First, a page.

A second question we have about social motivation is: How do the relationships between different groups of colleagues impact the staff’s approach toward the ePortfolio? In order to have the ePortfolio course permeate all departments and groups of staff members, it is important to include administration in every aspect of development so they can take ownership. A great way to do this is to have teachers, from a variety of of groups, teach the learning ePortfolio course and pair them up with an ePortfolio mentor to help them use the ePortfolio. There should be weekly meetings with the mentor for support, collaboration, and troubleshooting. It also would be beneficial for administration to send out monthly exemplars of how teachers are using the ePortfolio to show their support and for all staff to have the opportunity to peruse this information at a time and place that is convenient for them.

Not only is social motivation important, but social ability is also crucial if we want the learning ePortfolio course to be accepted and effective. Two questions we have about social motivation are: How can teachers collaborate to build the foundational knowledge necessary to successfully run the ePortfolio course and curriculum, and how can we best support colleagues as they implement the ePortfolio? In order to address both of these questions, it is important for us to offer small group drop-in sessions where teachers can collaborate with us to build the foundational knowledge they need to be successful with the ePortfolio. Once we have collaborated and established a strong foundation, then we can collaborate even further in regards to incorporating the ePortfolio with the curriculum. This can be done through weekly meetings with a mentor for support where teachers can have all of their questions and concerns addressed in a positive and meaningful manner.

Structural Motivation and Ability

Structurally, we want to lay a foundation in which our administration consistently encourages the use of learning ePortfolios. As noted earlier, we will ask our administration to highlight this during each faculty meeting held once a month, and also in monthly department meetings as well as individual observation meetings. When thinking about how to achieve these structural goals, it is important for us to keep in mind structural motivation and ability.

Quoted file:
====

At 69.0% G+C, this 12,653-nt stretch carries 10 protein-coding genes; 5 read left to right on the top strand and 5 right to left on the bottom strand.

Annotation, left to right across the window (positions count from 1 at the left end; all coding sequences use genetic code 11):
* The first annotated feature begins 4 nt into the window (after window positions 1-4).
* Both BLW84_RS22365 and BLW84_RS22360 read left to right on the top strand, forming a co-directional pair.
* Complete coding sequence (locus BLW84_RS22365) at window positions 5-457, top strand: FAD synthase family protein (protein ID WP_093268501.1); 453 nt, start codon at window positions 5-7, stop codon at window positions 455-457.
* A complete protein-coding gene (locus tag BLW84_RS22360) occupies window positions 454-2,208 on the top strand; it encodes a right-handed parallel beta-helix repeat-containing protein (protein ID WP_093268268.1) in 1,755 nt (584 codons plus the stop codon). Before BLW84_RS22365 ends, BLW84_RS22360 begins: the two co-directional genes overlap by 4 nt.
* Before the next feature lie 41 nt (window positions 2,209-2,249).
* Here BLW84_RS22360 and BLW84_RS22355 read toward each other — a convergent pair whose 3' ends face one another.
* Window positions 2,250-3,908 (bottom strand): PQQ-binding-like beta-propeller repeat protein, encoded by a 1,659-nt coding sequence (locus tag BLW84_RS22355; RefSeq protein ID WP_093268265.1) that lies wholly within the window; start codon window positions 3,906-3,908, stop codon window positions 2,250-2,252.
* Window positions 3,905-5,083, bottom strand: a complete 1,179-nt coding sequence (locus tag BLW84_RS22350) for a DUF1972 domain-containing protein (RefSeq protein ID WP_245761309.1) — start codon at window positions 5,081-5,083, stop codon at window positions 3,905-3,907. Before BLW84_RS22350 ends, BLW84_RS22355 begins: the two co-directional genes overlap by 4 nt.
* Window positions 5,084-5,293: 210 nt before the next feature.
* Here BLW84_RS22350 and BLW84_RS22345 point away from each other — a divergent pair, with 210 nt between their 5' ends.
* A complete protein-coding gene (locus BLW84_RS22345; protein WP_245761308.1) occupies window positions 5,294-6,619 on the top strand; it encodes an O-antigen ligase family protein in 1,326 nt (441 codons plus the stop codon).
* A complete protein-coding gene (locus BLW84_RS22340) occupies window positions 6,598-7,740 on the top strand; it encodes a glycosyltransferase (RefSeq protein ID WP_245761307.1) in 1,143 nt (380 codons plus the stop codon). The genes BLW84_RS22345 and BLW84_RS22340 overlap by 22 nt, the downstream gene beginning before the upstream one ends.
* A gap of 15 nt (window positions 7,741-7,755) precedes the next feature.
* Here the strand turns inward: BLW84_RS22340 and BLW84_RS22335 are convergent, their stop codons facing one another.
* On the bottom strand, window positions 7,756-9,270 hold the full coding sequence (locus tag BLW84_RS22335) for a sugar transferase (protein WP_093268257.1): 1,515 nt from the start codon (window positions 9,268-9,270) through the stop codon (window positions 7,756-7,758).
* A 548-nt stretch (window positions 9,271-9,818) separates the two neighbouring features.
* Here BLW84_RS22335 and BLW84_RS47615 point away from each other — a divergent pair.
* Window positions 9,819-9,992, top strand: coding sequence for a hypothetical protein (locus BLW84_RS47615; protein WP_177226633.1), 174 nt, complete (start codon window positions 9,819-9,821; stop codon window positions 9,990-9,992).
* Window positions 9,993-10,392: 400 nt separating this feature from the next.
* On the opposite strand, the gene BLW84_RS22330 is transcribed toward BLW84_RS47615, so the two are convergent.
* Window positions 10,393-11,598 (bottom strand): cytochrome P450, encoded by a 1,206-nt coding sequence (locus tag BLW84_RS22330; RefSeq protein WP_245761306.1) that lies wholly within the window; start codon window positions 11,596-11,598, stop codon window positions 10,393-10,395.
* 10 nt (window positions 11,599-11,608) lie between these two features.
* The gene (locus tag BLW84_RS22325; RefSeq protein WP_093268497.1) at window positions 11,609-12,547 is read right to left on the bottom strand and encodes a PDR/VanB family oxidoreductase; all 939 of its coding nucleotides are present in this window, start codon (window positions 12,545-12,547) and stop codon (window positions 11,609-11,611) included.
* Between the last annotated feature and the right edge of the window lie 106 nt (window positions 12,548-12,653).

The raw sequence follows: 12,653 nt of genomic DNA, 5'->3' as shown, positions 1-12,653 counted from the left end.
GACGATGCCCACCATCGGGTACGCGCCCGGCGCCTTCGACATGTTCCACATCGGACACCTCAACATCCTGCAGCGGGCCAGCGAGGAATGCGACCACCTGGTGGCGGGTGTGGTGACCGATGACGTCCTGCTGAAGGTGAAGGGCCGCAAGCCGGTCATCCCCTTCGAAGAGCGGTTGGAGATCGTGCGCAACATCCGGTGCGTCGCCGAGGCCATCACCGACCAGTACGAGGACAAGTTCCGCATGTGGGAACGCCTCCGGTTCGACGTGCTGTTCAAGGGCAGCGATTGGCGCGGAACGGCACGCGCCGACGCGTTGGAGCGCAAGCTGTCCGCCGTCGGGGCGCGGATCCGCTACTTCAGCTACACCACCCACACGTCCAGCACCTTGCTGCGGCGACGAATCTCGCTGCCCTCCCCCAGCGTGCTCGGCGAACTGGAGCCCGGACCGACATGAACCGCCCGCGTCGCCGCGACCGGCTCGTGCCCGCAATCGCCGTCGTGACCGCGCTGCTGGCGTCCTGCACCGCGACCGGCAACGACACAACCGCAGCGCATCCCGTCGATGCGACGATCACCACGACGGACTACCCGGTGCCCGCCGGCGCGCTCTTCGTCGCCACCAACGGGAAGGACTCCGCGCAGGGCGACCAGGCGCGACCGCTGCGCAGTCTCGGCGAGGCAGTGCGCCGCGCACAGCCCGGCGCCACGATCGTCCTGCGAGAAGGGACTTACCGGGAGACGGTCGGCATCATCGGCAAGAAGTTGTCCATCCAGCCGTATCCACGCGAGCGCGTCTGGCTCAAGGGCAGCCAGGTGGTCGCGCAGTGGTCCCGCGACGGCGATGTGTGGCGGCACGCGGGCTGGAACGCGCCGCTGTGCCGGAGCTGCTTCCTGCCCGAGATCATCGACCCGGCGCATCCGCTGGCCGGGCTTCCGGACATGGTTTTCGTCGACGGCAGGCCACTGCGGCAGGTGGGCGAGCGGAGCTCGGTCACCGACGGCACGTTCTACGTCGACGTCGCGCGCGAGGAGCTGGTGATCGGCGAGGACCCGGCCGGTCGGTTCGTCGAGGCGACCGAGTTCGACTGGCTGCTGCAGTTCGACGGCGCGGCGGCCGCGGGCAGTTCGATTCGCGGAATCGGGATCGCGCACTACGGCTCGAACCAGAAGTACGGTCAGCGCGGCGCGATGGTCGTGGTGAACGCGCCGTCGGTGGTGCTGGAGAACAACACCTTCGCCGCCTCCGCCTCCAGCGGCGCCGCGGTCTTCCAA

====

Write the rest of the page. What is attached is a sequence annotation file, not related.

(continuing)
Structural motivation includes how we can create an environment that encourages the use of ePortfolios. When thinking about this, we asked ourselves two major questions. The first is how can the administration help to incentivize staff? Our strategy is to use similar techniques that have worked in the past at our school by providing certain technological tools to be used in the classrooms of those who use ePortfolios and providing paid and FLEX time for planning. One of the major deterrents from past initiatives is a lack of time and supplies, and these options will address these issues. The second question we asked is how can administrators help to market the ePortfolios as a worthwhile tool? We believe that reminders through email, faculty meetings, department meetings, and individual observations will emphasis the connection between learning ePortfolios and lifelong learning. By doing these things to motivate teachers, we will at the same time enhance their ability to effectively implement the learning ePortfolios.